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Int J Radiat Oncol Biol Phys. 1996 Sep 1;36(2):281-9.

Sensorineural hearing loss in patients treated for nasopharyngeal carcinoma: a prospective study of the effect of radiation and cisplatin treatment.

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1
Department of Radiotherapy and Oncology, University of Hong Kong, Queen Mary Hospital, Hong Kong.

Abstract

PURPOSE:

The pattern of sensorineural hearing loss (SNHL) after primary treatment for nasopharyngeal carcinoma (NPC) was studied, and the effect of cisplatin, radiotherapy does, and fractionation were evaluated.

METHODS AND MATERIALS:

One hundred thirty-two patients, 227 ears, and 1100 audiogram reports were analyzed. Radiotherapy dose ranged from 59.5 to 76.5 Gy. Fifty-two patients received preirradiation cisplatin, total dose 100-185 mg/m(2). Serial postirradiation bone conduction thresholds at 0.5 kHz, 1 kHz, 2 kHz, and 4 kHz were compared with pretreatment thresholds at respective frequencies. Increase of at least 15 dB was considered as significant and was further grouped as transient or persistent SNHL. Univariate and multivariate analyses were performed to identify predicting factors for persistent SNHL.

RESULTS:

At median follow-up of 30 months, 24.2% of ears developed persistent SNHL. High frequency was more affected than low frequencies, 22 vs. 5.3%. Males were more affected than females, 29.4 vs. 15.5%, p = 0.0132. Incidence of persistent SNHL increased with age, with 0, 17.2, and 37.4% of patients aged under 30, between 30-50 and over 50 affected, respectively, p = 0.0001. High incidence was found in patient with postirradiation serous otitis media (SOM), 46.9%. Chemotherapy with cisplatin and radiation dose or fractionation had no significant effect. Multivariate analysis confirmed age, sex, and postirradiation SOM as significant prognostic factors for persistent SNHL.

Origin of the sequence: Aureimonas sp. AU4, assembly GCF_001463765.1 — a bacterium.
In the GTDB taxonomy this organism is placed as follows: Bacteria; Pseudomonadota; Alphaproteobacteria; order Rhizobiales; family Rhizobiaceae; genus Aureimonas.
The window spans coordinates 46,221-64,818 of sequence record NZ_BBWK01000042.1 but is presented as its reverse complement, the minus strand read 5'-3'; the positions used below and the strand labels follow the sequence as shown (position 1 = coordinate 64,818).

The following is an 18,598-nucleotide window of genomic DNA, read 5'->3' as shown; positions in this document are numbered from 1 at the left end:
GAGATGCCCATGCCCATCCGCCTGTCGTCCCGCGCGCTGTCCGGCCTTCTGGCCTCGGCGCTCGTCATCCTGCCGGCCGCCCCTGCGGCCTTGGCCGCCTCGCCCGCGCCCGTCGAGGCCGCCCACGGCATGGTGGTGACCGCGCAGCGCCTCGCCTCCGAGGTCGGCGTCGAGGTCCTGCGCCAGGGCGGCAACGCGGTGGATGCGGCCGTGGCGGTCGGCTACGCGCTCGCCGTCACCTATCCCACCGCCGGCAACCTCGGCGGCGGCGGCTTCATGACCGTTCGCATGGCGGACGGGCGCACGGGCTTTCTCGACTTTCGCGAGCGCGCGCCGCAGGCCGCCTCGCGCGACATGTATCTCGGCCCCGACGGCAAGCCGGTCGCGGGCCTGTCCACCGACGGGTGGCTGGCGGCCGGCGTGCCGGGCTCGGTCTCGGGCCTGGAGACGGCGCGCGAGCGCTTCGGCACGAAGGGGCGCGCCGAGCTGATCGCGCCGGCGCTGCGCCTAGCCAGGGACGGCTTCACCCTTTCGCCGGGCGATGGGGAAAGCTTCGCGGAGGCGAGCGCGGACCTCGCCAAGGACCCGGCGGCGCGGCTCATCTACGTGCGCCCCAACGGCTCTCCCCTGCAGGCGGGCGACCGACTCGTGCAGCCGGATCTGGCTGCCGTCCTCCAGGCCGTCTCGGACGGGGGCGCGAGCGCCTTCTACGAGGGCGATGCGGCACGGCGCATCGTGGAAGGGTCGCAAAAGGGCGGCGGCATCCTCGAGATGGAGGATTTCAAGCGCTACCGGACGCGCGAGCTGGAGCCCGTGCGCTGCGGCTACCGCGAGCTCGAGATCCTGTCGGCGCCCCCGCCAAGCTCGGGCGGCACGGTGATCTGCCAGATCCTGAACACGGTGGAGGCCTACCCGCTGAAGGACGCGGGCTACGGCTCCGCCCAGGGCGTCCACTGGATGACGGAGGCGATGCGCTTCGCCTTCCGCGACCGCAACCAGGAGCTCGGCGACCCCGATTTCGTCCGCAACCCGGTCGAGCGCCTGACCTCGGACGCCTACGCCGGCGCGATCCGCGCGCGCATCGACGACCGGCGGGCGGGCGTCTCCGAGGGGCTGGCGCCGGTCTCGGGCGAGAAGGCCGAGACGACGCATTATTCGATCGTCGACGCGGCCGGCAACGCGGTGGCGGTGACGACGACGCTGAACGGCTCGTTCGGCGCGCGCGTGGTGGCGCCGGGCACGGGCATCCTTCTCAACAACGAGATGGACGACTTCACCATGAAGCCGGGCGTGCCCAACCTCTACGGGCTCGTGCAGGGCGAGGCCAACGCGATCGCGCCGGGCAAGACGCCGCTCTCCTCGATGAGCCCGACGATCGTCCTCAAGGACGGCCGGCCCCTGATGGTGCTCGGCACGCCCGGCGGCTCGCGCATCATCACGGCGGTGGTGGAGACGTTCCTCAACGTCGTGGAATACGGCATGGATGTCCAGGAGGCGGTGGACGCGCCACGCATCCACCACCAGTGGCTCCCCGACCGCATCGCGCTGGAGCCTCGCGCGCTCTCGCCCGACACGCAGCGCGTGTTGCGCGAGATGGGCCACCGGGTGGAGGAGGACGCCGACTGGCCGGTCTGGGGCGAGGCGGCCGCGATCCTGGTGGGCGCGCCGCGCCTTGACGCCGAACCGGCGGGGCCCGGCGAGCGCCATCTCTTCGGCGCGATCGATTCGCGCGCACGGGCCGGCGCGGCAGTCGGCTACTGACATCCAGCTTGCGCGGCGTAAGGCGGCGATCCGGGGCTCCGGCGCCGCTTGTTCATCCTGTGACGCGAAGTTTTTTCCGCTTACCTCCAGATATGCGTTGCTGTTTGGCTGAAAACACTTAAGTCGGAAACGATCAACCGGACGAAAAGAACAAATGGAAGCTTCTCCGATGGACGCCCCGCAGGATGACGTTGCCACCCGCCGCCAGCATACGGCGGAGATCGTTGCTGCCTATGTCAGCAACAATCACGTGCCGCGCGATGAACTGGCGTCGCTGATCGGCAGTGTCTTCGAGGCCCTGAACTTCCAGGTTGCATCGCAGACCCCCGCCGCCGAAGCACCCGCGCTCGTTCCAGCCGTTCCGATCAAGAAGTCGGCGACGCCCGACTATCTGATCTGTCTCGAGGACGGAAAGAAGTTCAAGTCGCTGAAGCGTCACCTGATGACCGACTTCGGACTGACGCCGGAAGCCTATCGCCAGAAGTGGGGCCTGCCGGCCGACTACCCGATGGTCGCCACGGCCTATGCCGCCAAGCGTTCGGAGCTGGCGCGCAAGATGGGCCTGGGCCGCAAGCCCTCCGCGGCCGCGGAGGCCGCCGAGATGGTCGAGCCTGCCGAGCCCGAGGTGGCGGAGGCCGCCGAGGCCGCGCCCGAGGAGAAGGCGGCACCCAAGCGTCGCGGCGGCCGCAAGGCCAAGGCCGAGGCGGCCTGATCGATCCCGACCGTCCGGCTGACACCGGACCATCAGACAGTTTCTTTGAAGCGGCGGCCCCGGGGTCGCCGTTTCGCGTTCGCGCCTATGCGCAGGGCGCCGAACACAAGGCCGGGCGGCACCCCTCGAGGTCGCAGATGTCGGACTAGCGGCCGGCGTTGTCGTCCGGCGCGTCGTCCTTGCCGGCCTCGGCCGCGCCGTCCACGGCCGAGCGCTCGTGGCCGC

CONCLUSIONS:

Transient and persistent SNHL occurred after radiotherapy, more commonly affecting high frequency. A low dose of preirradiation cisplatin did not increase the risk. A dose fractionation effect of radiotherapy was not confirmed in this study.

PMID:
8892450
[Indexed for MEDLINE]
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